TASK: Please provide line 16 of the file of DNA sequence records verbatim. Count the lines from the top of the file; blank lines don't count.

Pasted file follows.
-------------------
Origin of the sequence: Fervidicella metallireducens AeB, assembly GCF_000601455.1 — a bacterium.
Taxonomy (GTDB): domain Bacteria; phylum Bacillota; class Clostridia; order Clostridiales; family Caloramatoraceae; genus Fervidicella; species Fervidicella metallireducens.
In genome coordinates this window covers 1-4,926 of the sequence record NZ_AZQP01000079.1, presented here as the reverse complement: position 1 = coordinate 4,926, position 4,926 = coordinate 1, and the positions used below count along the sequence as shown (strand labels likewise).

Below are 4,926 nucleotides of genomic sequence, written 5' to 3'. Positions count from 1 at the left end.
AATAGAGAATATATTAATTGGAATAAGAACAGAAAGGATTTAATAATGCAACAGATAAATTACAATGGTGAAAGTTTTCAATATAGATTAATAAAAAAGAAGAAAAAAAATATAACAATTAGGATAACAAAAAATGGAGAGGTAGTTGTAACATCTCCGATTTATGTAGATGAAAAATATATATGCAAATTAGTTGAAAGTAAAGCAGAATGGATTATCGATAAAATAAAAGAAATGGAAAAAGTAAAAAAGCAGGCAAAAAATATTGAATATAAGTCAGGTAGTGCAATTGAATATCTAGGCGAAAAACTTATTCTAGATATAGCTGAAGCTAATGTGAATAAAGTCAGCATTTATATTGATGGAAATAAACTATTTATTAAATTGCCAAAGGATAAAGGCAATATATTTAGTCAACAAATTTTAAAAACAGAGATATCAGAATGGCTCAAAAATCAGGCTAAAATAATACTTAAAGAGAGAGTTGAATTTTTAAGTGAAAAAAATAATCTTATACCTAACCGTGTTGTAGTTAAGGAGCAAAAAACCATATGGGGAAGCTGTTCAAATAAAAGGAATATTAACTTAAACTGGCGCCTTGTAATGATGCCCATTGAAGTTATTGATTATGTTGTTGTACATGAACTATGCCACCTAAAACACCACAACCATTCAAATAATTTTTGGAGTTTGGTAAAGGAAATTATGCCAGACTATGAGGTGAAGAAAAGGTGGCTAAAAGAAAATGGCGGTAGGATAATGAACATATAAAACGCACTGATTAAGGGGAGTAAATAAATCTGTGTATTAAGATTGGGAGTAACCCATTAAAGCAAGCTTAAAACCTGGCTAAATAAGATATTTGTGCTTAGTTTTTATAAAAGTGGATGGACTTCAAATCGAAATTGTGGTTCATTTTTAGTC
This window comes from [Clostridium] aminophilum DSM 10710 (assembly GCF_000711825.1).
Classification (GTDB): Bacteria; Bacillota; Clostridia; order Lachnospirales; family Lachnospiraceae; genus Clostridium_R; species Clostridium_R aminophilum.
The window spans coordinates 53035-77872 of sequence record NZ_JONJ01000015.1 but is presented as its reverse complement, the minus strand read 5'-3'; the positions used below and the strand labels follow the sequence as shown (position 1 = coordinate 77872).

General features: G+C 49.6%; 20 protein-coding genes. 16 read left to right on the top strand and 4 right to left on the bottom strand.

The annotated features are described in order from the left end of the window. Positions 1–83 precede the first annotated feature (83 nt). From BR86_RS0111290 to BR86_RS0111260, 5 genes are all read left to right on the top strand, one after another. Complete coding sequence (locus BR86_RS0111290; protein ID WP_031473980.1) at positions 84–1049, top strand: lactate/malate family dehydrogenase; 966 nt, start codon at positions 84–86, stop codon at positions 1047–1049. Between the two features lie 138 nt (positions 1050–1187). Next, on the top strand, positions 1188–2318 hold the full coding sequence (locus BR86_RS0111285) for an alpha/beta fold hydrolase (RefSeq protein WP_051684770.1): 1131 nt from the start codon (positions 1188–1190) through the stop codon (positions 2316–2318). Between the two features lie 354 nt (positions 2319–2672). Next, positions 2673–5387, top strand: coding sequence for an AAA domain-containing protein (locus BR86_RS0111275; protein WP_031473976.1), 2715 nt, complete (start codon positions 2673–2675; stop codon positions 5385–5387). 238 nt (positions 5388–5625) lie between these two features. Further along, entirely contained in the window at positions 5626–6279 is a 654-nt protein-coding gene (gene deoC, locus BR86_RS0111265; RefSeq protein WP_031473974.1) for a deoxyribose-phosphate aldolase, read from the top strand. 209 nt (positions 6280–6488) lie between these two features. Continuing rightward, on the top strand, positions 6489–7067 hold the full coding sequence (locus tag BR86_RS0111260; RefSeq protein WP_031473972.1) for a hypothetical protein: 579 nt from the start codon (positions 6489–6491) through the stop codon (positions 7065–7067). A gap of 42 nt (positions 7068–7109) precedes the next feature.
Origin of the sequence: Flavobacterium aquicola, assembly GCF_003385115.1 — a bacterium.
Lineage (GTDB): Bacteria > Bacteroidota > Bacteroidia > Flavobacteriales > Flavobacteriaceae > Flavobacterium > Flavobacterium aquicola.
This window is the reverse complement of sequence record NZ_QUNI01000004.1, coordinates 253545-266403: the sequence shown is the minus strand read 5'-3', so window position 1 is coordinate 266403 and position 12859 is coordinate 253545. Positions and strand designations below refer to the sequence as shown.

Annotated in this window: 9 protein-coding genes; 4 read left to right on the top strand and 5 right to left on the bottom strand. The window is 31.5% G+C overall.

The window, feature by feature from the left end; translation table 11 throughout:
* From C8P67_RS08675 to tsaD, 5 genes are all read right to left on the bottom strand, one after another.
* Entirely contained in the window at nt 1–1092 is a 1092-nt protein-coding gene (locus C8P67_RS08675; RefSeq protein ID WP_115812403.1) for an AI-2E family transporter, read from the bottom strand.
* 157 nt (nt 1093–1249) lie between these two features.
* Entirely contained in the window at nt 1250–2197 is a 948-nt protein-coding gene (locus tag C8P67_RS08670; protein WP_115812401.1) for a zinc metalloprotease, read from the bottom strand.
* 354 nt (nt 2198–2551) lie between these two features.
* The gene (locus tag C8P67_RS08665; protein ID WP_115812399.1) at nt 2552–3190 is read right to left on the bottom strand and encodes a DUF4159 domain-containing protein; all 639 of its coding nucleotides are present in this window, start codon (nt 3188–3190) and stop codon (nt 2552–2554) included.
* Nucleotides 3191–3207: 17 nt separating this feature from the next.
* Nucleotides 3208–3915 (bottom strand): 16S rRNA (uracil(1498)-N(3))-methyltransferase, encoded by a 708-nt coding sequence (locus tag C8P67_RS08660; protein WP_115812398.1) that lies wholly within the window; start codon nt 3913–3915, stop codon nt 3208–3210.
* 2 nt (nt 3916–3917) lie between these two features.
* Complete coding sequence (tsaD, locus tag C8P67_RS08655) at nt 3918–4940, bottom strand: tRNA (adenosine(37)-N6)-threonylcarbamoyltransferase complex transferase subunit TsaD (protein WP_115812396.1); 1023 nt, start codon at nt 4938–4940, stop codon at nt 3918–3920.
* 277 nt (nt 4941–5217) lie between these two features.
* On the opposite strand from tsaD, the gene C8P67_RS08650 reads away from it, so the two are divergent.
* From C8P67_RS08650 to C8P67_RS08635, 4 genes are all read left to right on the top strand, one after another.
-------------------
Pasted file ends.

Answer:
* From C8P67_RS08675 to tsaD, 5 genes are all read right to left on the bottom strand, one after another.